Abby is a wife and mother in the home. She worships at Trinity Protestant Reformed Church with her family.
|July 8||Joshua 1:1–9||Why do you think God repeats the command to be strong and courageous three times in his instruction to Joshua?||126|
|July 9||Joshua 1:10–18||How does Joshua demonstrate obedience to God’s commands as he takes over leadership of Israel?||56|
|July 10||Joshua 2||How was Rahab’s faith evident from her actions?||174|
|July 11||Joshua 3||What was the great significance of Israel crossing the Jordan River?||214|
|July 12||Joshua 4:1–10||What was the purpose of the memorial that was set up at the site of the Jordan River crossing?||206|
|July 13||Joshua 4:11–24||What does it mean for you to “fear the Lord your God” (v. 24)?||155|
|July 14||Joshua 5:1–12||Why do circumcision and the Passover belong together just as baptism and the Lord’s supper do today?||365|
|July 15||Joshua 5:13–6:5||What assurance does Joshua receive from God as he faces the battle of Jericho?||391|
|July 16||Joshua 6:6–27||What does the way in which Jericho was destroyed teach you about the way that God works?||375|
|July 17||Joshua 7||What was the sin of Achan? How could you fall into this same sin?||141|
|July 18||Joshua 8:1–29||How does the contrast between the first and second battles of Ai emphasize the blessing of obeying God’s commands?||1|
|July 19||Joshua 8:30–35; Deut. 27:1–8||What place should the word of God have in both your personal life and the life of the church?||322|
|July 20||Joshua 9||How are the dangers of self-reliance and pride shown in the events of this chapter?||403|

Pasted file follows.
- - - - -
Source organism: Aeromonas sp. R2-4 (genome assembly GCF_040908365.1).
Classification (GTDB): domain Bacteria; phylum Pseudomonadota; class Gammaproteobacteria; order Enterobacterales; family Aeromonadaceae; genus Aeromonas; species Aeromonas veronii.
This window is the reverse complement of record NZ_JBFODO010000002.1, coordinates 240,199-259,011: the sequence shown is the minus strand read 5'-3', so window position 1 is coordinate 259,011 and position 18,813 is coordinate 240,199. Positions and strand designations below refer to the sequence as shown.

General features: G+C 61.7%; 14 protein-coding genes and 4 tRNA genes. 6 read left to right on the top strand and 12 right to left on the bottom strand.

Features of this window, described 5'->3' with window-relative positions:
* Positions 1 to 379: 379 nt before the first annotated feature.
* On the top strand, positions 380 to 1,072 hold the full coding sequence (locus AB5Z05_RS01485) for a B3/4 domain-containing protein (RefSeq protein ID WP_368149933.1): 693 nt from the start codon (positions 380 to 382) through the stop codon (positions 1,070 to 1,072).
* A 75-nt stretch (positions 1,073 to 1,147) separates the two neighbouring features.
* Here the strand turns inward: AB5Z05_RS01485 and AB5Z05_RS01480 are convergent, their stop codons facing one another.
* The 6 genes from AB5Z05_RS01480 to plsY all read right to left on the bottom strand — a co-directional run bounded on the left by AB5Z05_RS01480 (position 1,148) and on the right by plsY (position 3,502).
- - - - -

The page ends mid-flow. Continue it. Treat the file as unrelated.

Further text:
|July 21||Joshua 10:1–14||How does Joshua foreshadow Jesus during the battle against the five kings?||244|
|July 22||Joshua 10:15–43||How is Israel’s conquest of the southern kingdoms a picture of the final judgment day?||2|
|July 23||Joshua 11||How is God’s sovereignty over the thoughts and actions of all men displayed in Israel’s conquest of the northern kingdoms?||3|
|July 24||Joshua 12||How does this chapter demonstrate God’s fulfillment of his promise in Genesis 12:7?||402|
|July 25||Joshua 13||How is the distribution of the land to each tribe a picture of the promise to all believers in 1 Peter 1:3–4?||27|
|July 26||Joshua 14||What can you learn about being strong and courageous from the godly example of Caleb?||23|
|July 27||Joshua 15||What do the specific details of Judah’s land allotment remind you about the inheritance that you will receive in heaven?||28|
|July 28||Joshua 16:1–17:18||What do the consequences of Israel’s failure to completely drive out the Canaanites teach you about how to deal with sin in your own life?||31|
|July 29||Joshua 18:1–19:51||Why was the hesitancy of the remaining seven tribes to take possession of the land an act of unbelief?||30|
|July 30||Joshua 20||What does the establishment of cities of refuge show about the sanctity of human life in God’s sight?||38|
|July 31||Joshua 21||Why didn’t the Levites inherit land like the other tribes? What can you learn from this?||107|
|August 1||Joshua 22:1–9||What does a life of faithfulness and obedience to God’s word look like according to verse 5? (See also Deut. 10:12–13.)||111|
|August 2||Joshua 22:10–34||What can you learn about how to resolve conflict with fellow believers from this incident in Israel’s history?||370|
|August 3||Joshua 23:1–6||Now that God had conquered Israel’s enemies for them, what was their calling in response to this deliverance?||14|
|August 4||Joshua 23:7–16||What clear consequences are given here for Israel if they turn to other gods?||123|
|August 5||Joshua 24:1–13||Why does Joshua take the time to remind Israel of their history before renewing the covenant?||210|
|August 6||Joshua 24:14–28||Why is it impossible to serve both the one, true God and other gods?||215|
|August 7||Joshua 24:29–33||What do the locations of Joshua, Joseph, and Eleazar’s graves indicate about the hope that they had even in death?||347|
Originally published Vol 82, No 7 / July 2023